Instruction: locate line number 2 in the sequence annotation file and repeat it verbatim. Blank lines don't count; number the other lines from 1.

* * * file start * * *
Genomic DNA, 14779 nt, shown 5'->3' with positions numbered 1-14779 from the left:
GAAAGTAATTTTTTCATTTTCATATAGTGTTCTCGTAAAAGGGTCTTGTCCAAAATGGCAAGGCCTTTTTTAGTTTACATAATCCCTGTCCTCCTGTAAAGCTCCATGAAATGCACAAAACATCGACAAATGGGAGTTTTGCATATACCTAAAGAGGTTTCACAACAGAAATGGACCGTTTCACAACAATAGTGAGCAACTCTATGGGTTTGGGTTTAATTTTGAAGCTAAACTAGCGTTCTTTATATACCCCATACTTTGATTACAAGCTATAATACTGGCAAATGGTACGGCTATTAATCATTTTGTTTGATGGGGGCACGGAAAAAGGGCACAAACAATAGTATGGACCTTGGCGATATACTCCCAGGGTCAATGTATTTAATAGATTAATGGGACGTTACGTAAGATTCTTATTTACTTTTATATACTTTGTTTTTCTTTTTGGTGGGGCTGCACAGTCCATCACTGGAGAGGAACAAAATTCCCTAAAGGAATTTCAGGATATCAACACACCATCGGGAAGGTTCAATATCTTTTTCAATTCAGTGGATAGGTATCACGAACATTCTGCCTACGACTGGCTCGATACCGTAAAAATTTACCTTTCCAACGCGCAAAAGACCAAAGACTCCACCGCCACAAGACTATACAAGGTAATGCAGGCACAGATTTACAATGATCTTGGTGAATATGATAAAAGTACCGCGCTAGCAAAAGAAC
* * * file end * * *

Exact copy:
GAAAGTAATTTTTTCATTTTCATATAGTGTTCTCGTAAAAGGGTCTTGTCCAAAATGGCAAGGCCTTTTTTAGTTTACATAATCCCTGTCCTCCTGTAAAGCTCCATGAAATGCACAAAACATCGACAAATGGGAGTTTTGCATATACCTAAAGAGGTTTCACAACAGAAATGGACCGTTTCACAACAATAGTGAGCAACTCTATGGGTTTGGGTTTAATTTTGAAGCTAAACTAGCGTTCTTTATATACCCCATACTTTGATTACAAGCTATAATACTGGCAAATGGTACGGCTATTAATCATTTTGTTTGATGGGGGCACGGAAAAAGGGCACAAACAATAGTATGGACCTTGGCGATATACTCCCAGGGTCAATGTATTTAATAGATTAATGGGACGTTACGTAAGATTCTTATTTACTTTTATATACTTTGTTTTTCTTTTTGGTGGGGCTGCACAGTCCATCACTGGAGAGGAACAAAATTCCCTAAAGGAATTTCAGGATATCAACACACCATCGGGAAGGTTCAATATCTTTTTCAATTCAGTGGATAGGTATCACGAACATTCTGCCTACGACTGGCTCGATACCGTAAAAATTTACCTTTCCAACGCGCAAAAGACCAAAGACTCCACCGCCACAAGACTATACAAGGTAATGCAGGCACAGATTTACAATGATCTTGGTGAATATGATAAAAGTACCGCGCTAGCAAAAGAAC